Aircraft

Solar impulse 2 wraps up flight across US with Statue of Liberty flyover

Solar impulse 2 wraps up fligh...
Solar Impulse 2 approaches the Statue of Liberty
Solar Impulse 2 approaches the Statue of Liberty
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Solar Impulse 2 approaches the Statue of Liberty
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Solar Impulse 2 approaches the Statue of Liberty
Solar Impulse 2 lands at JFK
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Solar Impulse 2 lands at JFK
Solar Impulse 2 with Manhattan in the background
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Solar Impulse 2 with Manhattan in the background

Solar Impulse 2 completed crossing the United States early Saturday with a flight over the Statue of Liberty and landing at New York's JFK airport. Next up on the solar-powered craft's around-the-world journey is a long flight across the Atlantic.

The flight from Lehigh Valley, Pennsylvania was one of the shortest legs the team has made so far, lasting just over 5 hours and touching down at JFK before sunrise on the morning of June 11th at 3:59 a.m.

The overnight flight meant relatively quiet skies for some of the busiest airspace in the world. It also dictated that the one-man composite plane rely on power from its lithum batteries to fly over the Big Apple.

Solar Impulse 2 with Manhattan in the background
Solar Impulse 2 with Manhattan in the background

Solar Impulse 2 began circumnavigating the globe in March 2015 from Abu Dhabi. Following a very long and record-breaking Pacific Ocean crossing, it was grounded in Hawaii for months while damage caused by overheated batteries was addressed. After spending the winter there, the journey picked up where it left off in April of this year.

The craft will now cool off in a hangar while mission control in Monaco looks for a clear weather window to traverse the Atlantic. The takeoff date and flight path for that important next leg have yet to be determined, but possible destinations include Ireland, France, Portugal, Spain and Morocco.

You can watch highlights of the slow motion flight over multiple New York landmarks and the landing in the video below.

Solar Impulse Airplane - Leg 14 - Flight Lehigh Valley to New York

Source: Solar Impulse

5 comments
piperTom
To call this a "flight" is a stretch. A series of short hops, punctuated by days or weeks standing on the ground hardly even qualifies as a "trip". As a demonstration of the power of solar it falls flat; it shows quite the opposite.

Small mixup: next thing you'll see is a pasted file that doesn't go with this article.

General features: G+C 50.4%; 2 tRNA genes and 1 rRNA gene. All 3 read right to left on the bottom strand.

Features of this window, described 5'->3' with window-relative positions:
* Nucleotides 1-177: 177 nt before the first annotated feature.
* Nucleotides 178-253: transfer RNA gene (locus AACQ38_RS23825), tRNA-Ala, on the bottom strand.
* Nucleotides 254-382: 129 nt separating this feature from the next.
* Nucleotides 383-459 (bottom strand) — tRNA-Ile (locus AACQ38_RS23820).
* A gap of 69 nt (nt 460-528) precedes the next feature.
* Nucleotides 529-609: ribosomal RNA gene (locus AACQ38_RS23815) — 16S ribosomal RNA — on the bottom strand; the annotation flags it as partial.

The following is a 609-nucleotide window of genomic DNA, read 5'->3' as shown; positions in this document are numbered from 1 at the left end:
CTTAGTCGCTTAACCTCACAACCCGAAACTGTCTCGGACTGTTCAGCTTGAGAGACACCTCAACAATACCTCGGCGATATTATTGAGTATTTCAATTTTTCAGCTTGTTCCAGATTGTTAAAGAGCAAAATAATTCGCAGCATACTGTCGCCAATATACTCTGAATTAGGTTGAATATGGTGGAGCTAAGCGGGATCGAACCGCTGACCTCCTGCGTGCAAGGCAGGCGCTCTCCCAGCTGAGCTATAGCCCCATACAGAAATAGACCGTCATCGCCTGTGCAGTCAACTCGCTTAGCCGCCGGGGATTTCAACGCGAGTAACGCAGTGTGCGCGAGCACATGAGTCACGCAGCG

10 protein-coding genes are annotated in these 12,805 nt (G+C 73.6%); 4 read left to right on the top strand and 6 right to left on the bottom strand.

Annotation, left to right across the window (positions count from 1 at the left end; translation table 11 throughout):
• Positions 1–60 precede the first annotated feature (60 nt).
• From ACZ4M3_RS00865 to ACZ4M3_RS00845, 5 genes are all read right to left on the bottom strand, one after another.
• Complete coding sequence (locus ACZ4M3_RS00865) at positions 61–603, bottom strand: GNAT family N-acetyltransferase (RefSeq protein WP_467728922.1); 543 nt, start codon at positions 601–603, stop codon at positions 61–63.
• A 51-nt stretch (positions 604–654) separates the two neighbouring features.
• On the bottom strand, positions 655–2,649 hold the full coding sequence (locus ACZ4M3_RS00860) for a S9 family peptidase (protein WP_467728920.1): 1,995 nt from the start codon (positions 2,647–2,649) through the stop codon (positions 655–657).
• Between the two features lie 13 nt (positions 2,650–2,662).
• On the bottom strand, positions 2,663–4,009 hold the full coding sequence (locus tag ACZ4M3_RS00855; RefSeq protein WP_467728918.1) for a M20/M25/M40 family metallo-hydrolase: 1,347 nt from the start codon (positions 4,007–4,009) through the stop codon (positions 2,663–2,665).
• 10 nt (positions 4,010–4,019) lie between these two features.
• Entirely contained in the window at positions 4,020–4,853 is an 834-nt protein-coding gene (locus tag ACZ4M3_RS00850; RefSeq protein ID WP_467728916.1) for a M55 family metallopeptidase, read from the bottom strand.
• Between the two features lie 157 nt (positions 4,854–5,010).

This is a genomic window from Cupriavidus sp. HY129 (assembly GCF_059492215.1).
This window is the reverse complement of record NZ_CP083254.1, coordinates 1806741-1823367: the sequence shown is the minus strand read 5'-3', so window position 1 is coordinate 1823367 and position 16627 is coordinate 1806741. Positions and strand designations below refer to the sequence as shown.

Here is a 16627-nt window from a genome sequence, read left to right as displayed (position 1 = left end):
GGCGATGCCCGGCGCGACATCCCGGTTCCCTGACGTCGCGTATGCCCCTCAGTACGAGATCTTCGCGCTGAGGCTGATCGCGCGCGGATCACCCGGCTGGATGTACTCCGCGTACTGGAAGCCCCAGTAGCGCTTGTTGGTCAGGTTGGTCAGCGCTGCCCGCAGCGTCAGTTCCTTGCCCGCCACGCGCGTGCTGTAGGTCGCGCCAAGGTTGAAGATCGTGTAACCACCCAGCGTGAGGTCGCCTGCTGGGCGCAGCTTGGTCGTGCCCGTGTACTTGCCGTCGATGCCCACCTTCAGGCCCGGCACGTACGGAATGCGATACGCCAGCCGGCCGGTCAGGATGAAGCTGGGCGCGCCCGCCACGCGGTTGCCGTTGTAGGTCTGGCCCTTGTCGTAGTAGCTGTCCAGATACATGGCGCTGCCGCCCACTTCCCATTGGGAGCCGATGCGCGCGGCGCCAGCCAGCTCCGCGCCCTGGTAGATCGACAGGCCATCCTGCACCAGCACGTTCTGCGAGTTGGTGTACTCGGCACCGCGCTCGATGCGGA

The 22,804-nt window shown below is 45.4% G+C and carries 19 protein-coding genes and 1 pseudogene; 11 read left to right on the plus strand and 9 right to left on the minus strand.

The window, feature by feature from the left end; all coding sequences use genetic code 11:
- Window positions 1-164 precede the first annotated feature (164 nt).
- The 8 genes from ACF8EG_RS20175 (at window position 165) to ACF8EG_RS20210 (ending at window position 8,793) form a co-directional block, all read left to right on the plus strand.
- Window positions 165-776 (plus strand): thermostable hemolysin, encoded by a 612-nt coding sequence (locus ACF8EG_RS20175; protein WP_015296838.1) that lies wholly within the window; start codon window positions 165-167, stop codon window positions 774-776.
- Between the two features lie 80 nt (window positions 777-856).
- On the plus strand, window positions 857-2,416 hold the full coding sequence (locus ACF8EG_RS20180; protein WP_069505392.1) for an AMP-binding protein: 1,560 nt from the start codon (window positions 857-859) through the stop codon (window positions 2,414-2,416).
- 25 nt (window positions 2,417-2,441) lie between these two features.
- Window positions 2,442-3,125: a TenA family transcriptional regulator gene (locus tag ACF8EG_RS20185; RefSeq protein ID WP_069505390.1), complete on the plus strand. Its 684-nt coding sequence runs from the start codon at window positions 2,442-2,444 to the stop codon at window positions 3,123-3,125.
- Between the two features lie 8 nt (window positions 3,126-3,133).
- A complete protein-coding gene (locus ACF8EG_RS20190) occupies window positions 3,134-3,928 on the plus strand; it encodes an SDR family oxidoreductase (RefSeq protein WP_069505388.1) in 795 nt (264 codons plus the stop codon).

teddilu
personally i agree and i think that the whole purpose of this enterprise was to advertise a (false) impracticality of solar flight. If you want to see something that works see on youtube Sunseeker flying over the Alps
habakak
Solar powered flight will never work. Even at 100% efficiency there simply is not enough surface area to power the vehicle. Considering all the logistics required and the outrageous cost to have gotten this far, it is a clear fail. Solar is not for flight (other than charging batteries with solar power and then using those batteries later in a small personal electric craft) and dreams of anything else is just that. Dreams.
Daishi
@habakak It sounds like you believe they charging the plane, flying it, and then landing to charge again. That is not the case. They are just making several stops in the US to meet and greet people and generate press. The plane actually charges during the day in flight with enough juice to fly through the night on battery alone and can stay in the air for weeks. It's not as fast but it can stay in the air longer than almost any fuel based manned plane. Solar is actually a fairly suitable tech for unmanned surveillance drones even right now.
Mickomarvel
Hey, piper, teddilu and habakak. What is it with so many posters on here, that you have to be so negative? From the Wright brothers flight till the maiden flight of the 747 was just a tad over 64 years. From the V2 rocket till the moon landing was 25 years and from the Altair 8800 till the iPad about 33 years. Who knows where this technology may lead? Not you and not I. It's an ongoing project and only fools predict where it may ultimately lead.